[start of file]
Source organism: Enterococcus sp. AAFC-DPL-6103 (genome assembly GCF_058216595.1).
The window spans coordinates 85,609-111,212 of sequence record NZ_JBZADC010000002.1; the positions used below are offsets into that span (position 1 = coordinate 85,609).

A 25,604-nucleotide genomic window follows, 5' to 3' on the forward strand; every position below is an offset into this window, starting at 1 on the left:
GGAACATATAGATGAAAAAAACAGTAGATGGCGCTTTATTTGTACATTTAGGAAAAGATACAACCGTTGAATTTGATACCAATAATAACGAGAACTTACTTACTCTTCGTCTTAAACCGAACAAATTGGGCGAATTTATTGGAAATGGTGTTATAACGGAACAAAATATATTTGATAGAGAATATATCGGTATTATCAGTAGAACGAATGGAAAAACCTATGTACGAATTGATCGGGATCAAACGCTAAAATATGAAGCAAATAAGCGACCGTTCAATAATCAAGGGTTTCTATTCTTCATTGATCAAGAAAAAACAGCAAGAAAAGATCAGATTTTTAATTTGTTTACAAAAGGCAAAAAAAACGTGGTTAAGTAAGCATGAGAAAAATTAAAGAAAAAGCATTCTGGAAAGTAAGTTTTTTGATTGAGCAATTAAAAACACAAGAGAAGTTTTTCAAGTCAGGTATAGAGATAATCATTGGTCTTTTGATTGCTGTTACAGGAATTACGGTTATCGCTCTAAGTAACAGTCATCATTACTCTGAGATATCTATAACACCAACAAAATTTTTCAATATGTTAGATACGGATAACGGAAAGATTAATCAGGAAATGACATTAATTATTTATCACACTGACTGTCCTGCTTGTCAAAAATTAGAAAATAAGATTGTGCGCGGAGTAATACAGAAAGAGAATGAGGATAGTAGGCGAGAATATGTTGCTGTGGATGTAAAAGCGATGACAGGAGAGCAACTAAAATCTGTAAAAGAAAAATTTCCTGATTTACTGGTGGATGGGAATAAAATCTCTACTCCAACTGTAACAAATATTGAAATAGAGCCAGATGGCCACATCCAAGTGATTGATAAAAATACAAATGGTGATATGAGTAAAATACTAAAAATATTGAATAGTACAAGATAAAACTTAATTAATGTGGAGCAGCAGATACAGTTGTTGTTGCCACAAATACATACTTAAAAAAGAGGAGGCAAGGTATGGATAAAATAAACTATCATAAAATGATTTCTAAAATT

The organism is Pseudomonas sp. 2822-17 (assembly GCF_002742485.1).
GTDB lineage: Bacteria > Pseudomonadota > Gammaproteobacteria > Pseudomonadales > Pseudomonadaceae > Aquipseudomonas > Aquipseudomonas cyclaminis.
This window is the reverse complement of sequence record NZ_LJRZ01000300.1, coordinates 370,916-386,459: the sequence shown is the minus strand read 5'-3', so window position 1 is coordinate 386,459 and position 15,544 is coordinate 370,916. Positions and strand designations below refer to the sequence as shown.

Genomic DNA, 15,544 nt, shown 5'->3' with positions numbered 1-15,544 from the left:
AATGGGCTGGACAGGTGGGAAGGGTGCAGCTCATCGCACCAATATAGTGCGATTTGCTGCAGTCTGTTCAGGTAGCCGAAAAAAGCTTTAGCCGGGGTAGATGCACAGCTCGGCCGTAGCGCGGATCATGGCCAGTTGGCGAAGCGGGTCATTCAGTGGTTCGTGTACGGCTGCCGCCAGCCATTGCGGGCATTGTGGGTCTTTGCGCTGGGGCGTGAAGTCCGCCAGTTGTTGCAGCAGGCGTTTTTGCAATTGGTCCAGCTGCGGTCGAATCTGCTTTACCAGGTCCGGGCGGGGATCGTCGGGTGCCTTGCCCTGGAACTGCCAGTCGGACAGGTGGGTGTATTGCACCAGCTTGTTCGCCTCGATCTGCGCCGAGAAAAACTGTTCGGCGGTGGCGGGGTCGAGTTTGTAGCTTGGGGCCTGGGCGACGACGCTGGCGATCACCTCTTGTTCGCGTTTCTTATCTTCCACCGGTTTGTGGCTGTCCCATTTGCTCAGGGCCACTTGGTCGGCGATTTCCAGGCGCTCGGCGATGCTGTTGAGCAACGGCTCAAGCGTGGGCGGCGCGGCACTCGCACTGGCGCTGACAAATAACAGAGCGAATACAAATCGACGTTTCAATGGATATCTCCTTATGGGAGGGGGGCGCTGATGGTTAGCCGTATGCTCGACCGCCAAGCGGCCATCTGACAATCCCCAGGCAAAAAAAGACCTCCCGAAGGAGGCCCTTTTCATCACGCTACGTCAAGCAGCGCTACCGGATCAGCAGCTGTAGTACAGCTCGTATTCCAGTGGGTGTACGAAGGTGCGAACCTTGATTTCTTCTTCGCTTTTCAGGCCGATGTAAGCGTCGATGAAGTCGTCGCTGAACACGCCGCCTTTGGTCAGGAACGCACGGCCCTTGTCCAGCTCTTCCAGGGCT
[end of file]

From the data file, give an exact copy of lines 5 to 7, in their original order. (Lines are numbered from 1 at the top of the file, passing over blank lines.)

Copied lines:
The organism is Pseudomonas sp. 2822-17 (assembly GCF_002742485.1).
GTDB lineage: Bacteria > Pseudomonadota > Gammaproteobacteria > Pseudomonadales > Pseudomonadaceae > Aquipseudomonas > Aquipseudomonas cyclaminis.
This window is the reverse complement of sequence record NZ_LJRZ01000300.1, coordinates 370,916-386,459: the sequence shown is the minus strand read 5'-3', so window position 1 is coordinate 386,459 and position 15,544 is coordinate 370,916. Positions and strand designations below refer to the sequence as shown.